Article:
Wikipedia... A Great Up to Date Resource for Ebike Laws


Staff member
One of the best places to learn about ebike laws by state is Wikipedia. In my experience it stays fairly up to date and provides great sources. Check it out here:

Generally speaking, the US lumps anything with a 750 watt or less motor and 20 mph or less top speed into the "bicycle" category which does not require a license or insurance and may be ridden in bike lanes.

James Kohls

Active Member
The Minnesota section on Wikipedia is probably not worded the best.

Wikipedia says "The motor must disengage during braking and have a maximum speed of 20 miles per hour (whether assisted by human power or not)"

The Office of the Revisor of Statutes wording makes it fairly clear that speed pedalecs (what this website calls Class 3), capable of more than 20mph, are not categorized as an Electric-assisted bicycle.

Subd. 27.Electric-assisted bicycle.
(3) has an electric motor that (i) has a power output of not more than 1,000 watts, (ii) is incapable of propelling the vehicle at a speed of more than 20 miles per hour, (iii) is incapable of further increasing the speed of the device when human power alone is used to propel the vehicle at a speed of more than 20 miles per hour, and (iv) disengages or ceases to function when the vehicle's brakes are applied.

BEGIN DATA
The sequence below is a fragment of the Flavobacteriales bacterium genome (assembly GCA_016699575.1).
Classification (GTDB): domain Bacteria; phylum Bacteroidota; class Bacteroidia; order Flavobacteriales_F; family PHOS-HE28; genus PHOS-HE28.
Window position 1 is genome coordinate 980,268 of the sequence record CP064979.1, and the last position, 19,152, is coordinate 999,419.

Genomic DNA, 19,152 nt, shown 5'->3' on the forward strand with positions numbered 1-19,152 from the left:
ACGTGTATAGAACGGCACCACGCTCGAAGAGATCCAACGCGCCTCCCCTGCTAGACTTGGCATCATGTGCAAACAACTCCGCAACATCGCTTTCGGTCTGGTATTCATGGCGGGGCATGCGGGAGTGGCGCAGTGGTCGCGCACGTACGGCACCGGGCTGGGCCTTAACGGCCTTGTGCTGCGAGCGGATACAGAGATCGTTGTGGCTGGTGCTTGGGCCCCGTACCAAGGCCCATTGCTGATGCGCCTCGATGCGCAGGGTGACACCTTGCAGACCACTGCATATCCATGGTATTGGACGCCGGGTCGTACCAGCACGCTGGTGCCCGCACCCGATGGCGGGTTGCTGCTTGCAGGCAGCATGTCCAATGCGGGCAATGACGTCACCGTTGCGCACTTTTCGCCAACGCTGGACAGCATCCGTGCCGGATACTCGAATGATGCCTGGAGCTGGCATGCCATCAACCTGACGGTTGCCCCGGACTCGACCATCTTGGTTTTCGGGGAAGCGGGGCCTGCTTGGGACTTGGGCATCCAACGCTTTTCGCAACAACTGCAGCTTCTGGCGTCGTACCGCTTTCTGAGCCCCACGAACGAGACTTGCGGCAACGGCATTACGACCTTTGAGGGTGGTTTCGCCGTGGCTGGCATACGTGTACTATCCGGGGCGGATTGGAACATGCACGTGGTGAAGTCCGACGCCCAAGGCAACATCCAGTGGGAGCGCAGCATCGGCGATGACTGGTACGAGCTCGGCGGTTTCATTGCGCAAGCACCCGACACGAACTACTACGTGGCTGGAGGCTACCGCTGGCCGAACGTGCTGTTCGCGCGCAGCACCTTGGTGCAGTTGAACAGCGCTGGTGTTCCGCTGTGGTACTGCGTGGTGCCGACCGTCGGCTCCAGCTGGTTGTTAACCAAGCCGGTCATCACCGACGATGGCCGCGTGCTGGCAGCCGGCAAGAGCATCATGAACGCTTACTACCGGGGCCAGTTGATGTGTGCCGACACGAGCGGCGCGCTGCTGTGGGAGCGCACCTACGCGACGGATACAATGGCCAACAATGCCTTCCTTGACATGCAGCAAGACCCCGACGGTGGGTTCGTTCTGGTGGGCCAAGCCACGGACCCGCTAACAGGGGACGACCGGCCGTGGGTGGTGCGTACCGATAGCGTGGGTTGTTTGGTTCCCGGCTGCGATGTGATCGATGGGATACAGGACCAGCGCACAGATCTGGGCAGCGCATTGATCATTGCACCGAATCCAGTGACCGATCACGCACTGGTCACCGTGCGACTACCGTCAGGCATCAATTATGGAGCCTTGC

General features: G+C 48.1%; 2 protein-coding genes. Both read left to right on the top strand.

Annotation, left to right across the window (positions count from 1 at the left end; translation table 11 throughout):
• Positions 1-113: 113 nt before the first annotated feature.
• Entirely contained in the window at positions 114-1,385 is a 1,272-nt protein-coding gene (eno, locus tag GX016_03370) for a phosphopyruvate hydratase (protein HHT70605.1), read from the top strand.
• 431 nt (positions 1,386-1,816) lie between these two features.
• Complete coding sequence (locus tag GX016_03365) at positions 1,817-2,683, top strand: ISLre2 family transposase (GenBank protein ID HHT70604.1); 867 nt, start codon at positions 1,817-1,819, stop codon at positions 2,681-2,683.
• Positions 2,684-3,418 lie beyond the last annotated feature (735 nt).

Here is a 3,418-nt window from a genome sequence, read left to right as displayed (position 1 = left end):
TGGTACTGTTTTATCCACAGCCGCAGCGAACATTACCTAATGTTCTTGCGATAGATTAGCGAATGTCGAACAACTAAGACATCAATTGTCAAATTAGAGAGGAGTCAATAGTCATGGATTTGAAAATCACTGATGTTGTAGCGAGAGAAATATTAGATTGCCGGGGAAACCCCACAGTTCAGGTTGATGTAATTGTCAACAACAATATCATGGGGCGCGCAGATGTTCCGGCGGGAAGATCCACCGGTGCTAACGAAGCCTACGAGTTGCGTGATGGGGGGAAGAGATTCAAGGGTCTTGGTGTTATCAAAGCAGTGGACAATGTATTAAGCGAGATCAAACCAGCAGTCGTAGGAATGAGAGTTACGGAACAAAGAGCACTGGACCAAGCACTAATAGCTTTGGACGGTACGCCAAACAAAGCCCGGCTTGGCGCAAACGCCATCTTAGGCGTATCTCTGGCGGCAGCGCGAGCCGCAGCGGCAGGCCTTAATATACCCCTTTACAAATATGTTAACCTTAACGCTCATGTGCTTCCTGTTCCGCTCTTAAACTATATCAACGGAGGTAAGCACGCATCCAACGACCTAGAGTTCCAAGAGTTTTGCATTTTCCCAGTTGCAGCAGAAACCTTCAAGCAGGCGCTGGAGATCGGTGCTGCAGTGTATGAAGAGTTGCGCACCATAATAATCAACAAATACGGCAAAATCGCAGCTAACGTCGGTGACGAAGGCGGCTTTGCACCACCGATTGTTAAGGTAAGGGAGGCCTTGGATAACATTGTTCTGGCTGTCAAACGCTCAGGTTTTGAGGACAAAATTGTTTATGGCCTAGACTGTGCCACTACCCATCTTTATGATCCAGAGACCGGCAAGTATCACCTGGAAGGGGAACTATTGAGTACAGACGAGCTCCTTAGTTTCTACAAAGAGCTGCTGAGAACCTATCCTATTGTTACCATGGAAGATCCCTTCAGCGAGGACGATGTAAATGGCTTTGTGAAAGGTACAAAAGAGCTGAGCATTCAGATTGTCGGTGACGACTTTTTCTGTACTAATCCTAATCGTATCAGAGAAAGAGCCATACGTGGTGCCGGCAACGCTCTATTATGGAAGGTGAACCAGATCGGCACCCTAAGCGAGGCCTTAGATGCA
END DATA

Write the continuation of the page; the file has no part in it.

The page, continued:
In fact nowhere within 169.011 is there a category of vehicle that 21-28mph speed pedalecs fit.


New Member
Oh Dear, i didn't realise this was an American forum. As i'm sure you would like to reach out worlds wide, Any chance of maybe UK E-Bike Laws


New Member
Why does the UK not allow this ?? Up to 20 mph is reasonable for an assisted bicycle . We have a clear divide between Europe and US here ;-)

Ann M.

Well-Known Member
@whiteturbo, there's a great ebike forum that shares members here and it's based in the UK. Check out their info on UK bike laws and look for some great videos and info by EddieJ too; he posts at both sites but rides in the UK and Europe.